haemagglutinin

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haemagglutinin

(ˌhiːməˈɡluːtɪnɪn; ˌhɛm-) or

hemagglutinin

n
(Biochemistry) an antibody that causes the clumping of red blood cells
References in periodicals archive ?
Protease inhibitors and haemagglutinins associated with resistance to the protozoan parasite, Perkinsus marinus, in the Pacific oyster, Crassostrea gigas.
Ullmann, "Characterization of Klebsiella terrigena strains from humans: haemagglutinins, serum resistance, siderophore synthesis, and serotypes," Epidemiology and Infection, vol.
Haemagglutinins: Haemagglutinins are cell agglutinating sugar specific proteins, widely distributed in leguminous plants and sometimes referred as phytoagglutinins or lectins (Srilakshmi, 2003; Kumar and Gopalrao, 1986).
The fimbrial and non fimbrial haemagglutinins of E.
patients with high titre cold haemagglutinins reactive in vitro at temperatures >30[degrees]C.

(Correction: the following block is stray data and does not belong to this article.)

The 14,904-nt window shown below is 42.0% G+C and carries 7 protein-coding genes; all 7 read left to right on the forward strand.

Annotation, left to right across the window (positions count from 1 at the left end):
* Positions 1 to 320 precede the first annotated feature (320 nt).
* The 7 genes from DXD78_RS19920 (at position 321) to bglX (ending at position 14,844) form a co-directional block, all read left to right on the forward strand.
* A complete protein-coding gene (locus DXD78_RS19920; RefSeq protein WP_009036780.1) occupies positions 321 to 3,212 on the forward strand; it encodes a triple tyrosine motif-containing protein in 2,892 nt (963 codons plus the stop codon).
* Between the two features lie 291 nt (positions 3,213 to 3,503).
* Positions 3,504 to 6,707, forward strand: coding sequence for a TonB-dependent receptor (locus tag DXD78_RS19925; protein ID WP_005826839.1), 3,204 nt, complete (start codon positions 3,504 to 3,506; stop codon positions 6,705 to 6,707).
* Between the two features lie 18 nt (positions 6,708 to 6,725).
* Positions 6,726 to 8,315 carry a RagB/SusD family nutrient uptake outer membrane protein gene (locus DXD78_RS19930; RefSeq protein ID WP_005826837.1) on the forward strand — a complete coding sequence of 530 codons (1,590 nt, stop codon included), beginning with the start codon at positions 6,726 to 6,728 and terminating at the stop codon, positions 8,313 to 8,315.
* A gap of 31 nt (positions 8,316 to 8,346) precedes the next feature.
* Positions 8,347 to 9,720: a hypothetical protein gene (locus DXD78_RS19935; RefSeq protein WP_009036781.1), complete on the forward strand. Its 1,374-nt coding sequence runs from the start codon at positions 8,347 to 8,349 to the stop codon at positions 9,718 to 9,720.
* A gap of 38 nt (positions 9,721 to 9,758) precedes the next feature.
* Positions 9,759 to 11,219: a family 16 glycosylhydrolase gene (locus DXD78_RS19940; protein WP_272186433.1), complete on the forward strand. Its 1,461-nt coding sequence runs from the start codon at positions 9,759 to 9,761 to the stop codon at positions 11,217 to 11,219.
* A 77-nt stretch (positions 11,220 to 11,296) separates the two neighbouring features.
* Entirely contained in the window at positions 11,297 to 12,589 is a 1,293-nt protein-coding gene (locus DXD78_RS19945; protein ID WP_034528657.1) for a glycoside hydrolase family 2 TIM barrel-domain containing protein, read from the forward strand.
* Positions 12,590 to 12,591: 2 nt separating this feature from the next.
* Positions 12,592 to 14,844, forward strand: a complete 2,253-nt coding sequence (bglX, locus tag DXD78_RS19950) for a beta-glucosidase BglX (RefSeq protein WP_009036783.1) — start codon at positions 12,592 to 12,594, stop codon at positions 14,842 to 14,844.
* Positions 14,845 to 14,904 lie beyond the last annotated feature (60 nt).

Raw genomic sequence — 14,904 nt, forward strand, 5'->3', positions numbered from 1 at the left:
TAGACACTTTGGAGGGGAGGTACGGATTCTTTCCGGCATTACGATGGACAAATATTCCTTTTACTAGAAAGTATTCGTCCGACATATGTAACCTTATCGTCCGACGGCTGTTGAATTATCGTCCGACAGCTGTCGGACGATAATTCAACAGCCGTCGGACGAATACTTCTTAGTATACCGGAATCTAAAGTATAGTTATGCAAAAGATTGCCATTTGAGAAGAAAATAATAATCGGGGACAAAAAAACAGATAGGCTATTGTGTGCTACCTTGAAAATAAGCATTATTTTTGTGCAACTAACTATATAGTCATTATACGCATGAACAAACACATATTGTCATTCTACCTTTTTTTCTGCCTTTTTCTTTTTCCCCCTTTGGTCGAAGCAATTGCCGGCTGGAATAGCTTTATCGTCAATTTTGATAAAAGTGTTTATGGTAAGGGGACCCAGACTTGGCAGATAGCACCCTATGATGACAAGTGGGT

tannins, trypsin or protease inhibitors, saponins, and haemagglutinins.
With the exception of Xeomin, which is practically devoid of complexing proteins (164), the other commercial formulations of botulinum toxins include, besides the neurotoxin, other bacterial complexing haemagglutinins and nonhaemagglutinin proteins as well.
To minimize the frequent side effects caused by the Pertussis component of the vaccine, the Japanese scientist Yuji Sato developed an acellular Pertussis vaccine consisting of purified haemagglutinins (HAs: filamentous HA and leucocytosis-promoting-factor HA), which are secreted by B.
Moreover, they contain toxic proteins, haemagglutinins and anti-trypsin.
Soybean meal is a plant protein source that is readily available, relatively inexpensive, and contains a high quantity of proteins, however, due to the presence of anti-nutritional factors such as trypsin inhibitors, haemagglutinins, raffinose and stachyose, its use has result in poor growth performance and low digestibility in weanling pigs (Anderson et al.